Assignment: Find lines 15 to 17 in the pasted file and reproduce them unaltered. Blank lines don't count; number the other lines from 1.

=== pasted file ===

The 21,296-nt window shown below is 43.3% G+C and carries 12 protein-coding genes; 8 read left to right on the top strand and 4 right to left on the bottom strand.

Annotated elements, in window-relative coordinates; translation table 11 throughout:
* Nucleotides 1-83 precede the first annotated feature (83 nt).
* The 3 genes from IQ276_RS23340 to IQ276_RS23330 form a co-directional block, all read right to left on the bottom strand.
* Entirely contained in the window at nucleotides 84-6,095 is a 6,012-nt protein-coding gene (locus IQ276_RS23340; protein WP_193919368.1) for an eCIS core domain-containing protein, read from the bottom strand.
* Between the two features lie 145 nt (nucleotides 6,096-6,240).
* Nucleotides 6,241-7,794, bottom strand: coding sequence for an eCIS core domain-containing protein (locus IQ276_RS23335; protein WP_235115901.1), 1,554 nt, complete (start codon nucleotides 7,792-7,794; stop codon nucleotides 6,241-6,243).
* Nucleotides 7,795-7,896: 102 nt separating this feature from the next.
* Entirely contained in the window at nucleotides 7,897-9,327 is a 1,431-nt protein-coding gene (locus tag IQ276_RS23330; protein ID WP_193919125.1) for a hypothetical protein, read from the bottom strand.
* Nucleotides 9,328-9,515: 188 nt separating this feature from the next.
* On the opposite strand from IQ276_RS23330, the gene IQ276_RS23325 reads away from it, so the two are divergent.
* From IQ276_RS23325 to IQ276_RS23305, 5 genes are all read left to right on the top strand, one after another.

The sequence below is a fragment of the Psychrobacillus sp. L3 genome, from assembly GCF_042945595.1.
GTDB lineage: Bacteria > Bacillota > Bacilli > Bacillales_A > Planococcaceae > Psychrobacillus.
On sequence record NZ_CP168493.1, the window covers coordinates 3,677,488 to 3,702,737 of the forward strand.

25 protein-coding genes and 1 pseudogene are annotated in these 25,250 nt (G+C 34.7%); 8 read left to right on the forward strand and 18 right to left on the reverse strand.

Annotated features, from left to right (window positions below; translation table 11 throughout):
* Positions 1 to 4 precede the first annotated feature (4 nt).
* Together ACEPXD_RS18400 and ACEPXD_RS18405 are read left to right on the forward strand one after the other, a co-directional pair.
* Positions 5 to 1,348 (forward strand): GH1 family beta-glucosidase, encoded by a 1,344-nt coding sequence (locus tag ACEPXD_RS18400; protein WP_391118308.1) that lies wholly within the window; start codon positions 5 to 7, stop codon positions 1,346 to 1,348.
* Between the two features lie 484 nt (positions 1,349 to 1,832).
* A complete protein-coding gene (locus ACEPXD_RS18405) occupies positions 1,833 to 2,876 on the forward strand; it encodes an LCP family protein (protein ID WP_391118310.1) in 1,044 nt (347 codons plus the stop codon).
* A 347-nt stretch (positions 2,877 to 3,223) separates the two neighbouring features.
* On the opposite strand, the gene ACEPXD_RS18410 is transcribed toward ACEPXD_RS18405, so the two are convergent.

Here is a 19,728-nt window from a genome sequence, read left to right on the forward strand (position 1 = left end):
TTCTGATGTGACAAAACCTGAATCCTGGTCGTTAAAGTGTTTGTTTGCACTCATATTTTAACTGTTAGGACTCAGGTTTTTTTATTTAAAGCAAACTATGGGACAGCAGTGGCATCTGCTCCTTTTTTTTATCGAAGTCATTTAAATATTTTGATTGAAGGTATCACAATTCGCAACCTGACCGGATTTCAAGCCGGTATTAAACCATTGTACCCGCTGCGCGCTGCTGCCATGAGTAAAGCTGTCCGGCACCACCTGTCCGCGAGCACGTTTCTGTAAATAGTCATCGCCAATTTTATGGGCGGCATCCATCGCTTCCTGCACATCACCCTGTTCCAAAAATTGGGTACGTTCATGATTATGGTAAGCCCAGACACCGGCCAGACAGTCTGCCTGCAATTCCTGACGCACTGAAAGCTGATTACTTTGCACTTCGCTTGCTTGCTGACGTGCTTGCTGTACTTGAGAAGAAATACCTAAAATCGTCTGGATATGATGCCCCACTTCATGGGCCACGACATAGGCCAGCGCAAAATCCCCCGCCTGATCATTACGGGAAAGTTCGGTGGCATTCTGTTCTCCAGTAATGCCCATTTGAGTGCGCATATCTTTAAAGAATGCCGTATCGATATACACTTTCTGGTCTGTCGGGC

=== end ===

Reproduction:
On sequence record NZ_CP168493.1, the window covers coordinates 3,677,488 to 3,702,737 of the forward strand.

25 protein-coding genes and 1 pseudogene are annotated in these 25,250 nt (G+C 34.7%); 8 read left to right on the forward strand and 18 right to left on the reverse strand.

Annotated features, from left to right (window positions below; translation table 11 throughout):